It is an eerie phenomenon, but not unprecedented.
When I was growing up in county Mayo during the 1980s and early 90s I was surrounded by empty houses. Emigration had devastated the region; the young had fled to Dublin, London or Boston, leaving the old to gradually die out.
There was one entire village near my home which had been totally abandoned in the 1960s. By the time I came along, it was a haven of ivy and moss, with sycamores growing out of collapsed roofs and roads leading nowhere, dense with ferns. Today it still is abandoned, sheltered from the outside world by a thick conifer plantation.
It was full of small surprises. I noticed a deliberate gap running under one old road. This is what it looks like from inside.
One of the more recently abandoned houses had plaster on the walls and the rotting remains of a door.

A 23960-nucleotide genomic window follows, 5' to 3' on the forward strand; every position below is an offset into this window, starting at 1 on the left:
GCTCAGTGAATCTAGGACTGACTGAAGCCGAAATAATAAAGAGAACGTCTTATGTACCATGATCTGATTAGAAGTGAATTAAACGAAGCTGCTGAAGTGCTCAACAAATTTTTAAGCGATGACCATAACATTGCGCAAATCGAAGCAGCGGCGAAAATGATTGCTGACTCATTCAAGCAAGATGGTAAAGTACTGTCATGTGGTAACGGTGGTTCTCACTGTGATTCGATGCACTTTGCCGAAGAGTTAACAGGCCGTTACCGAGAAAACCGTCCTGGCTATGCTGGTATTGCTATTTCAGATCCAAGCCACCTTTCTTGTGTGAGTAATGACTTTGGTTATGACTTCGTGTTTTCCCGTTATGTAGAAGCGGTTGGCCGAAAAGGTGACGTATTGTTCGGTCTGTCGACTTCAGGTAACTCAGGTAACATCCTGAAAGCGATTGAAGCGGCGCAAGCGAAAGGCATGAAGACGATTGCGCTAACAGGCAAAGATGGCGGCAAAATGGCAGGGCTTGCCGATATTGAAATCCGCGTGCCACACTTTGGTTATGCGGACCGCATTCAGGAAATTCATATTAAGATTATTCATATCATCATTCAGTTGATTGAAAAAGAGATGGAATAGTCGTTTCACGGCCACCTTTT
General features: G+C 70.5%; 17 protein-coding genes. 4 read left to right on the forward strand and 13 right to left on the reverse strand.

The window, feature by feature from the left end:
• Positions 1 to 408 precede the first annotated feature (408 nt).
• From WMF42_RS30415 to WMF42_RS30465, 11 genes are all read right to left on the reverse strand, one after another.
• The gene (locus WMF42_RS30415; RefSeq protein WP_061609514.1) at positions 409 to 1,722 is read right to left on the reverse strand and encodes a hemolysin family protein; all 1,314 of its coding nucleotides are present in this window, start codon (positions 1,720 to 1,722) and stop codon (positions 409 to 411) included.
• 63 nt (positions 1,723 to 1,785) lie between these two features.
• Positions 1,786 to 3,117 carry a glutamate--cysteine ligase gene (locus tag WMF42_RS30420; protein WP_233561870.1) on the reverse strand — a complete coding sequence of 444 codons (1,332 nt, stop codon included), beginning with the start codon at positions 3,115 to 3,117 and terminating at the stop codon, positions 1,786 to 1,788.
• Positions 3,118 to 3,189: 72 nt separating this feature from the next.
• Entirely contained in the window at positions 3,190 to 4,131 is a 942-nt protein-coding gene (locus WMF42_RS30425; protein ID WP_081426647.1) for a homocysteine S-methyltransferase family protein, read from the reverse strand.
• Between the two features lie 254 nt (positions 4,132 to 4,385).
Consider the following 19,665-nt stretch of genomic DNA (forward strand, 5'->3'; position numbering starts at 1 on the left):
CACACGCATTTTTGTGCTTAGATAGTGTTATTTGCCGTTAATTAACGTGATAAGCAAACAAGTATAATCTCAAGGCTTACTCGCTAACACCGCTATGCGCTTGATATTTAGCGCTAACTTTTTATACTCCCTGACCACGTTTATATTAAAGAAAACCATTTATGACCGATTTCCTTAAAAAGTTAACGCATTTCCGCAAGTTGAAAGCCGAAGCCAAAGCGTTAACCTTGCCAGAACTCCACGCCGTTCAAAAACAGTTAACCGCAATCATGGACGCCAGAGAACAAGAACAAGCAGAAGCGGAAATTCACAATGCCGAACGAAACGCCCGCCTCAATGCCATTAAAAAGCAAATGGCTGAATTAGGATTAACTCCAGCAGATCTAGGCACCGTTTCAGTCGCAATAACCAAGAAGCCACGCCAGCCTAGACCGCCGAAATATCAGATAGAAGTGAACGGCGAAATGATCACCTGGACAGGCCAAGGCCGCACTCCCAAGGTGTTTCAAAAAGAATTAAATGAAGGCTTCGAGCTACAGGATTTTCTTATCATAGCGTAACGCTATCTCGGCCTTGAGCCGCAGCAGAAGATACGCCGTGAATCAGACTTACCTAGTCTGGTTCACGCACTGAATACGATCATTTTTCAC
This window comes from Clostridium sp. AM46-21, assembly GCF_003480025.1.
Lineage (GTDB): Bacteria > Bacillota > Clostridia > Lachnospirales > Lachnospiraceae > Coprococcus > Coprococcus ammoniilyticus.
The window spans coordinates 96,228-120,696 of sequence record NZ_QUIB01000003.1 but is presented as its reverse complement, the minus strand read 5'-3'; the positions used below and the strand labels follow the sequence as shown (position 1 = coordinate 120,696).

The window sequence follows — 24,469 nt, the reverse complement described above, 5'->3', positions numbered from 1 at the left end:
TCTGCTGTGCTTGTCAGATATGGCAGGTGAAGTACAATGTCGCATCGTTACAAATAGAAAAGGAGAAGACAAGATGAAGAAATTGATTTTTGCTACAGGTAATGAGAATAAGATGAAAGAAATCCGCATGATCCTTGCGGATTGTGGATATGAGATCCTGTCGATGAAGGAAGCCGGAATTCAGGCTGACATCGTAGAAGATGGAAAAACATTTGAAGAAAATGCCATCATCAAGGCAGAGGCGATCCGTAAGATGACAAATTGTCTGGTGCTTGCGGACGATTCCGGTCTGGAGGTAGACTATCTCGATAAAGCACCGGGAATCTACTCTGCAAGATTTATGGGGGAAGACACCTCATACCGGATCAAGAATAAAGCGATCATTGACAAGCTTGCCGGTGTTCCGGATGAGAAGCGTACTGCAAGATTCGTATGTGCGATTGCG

Tellingly, there was a rusting plough dumped on the ground outside.
The ruined architecture rose from the ground like something organic, swaddled in moss.
Stone lintels held up walls with no roof.
Last spring I went there when the bluebells were blooming. The village, lost to humans, was swamped in bluebells.
Sometimes wartorn regions with abandoned No Man's Lands become unexpected wildlife sanctuaries. What is bad for human population growth is often good for other species.
So perhaps these ghost estates will go the same way as those violent buffer zones, and of my neighbouring ghost village. Perhaps children in the future will play among the ivy-heavy ruins of Ireland's recent indulgences.